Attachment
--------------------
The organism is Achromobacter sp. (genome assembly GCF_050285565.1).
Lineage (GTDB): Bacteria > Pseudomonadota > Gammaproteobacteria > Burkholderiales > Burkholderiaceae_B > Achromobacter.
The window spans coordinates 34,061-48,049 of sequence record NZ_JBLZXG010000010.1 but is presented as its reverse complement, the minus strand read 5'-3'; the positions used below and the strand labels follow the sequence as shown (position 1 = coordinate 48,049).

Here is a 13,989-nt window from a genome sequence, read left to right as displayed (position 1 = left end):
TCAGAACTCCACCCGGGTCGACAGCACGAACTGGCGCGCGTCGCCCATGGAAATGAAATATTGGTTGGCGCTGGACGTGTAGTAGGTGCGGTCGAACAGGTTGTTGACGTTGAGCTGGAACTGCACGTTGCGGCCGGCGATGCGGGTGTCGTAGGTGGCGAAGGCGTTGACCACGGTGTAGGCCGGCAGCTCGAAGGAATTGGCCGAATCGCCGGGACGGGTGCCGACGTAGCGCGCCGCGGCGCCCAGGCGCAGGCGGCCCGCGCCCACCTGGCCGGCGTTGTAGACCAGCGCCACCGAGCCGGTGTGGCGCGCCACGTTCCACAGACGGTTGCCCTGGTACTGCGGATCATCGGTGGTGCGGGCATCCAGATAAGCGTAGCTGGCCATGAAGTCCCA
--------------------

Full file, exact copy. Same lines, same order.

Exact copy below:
The organism is Achromobacter sp. (genome assembly GCF_050285565.1).
Lineage (GTDB): Bacteria > Pseudomonadota > Gammaproteobacteria > Burkholderiales > Burkholderiaceae_B > Achromobacter.
The window spans coordinates 34,061-48,049 of sequence record NZ_JBLZXG010000010.1 but is presented as its reverse complement, the minus strand read 5'-3'; the positions used below and the strand labels follow the sequence as shown (position 1 = coordinate 48,049).

Here is a 13,989-nt window from a genome sequence, read left to right as displayed (position 1 = left end):
TCAGAACTCCACCCGGGTCGACAGCACGAACTGGCGCGCGTCGCCCATGGAAATGAAATATTGGTTGGCGCTGGACGTGTAGTAGGTGCGGTCGAACAGGTTGTTGACGTTGAGCTGGAACTGCACGTTGCGGCCGGCGATGCGGGTGTCGTAGGTGGCGAAGGCGTTGACCACGGTGTAGGCCGGCAGCTCGAAGGAATTGGCCGAATCGCCGGGACGGGTGCCGACGTAGCGCGCCGCGGCGCCCAGGCGCAGGCGGCCCGCGCCCACCTGGCCGGCGTTGTAGACCAGCGCCACCGAGCCGGTGTGGCGCGCCACGTTCCACAGACGGTTGCCCTGGTACTGCGGATCATCGGTGGTGCGGGCATCCAGATAAGCGTAGCTGGCCATGAAGTCCCA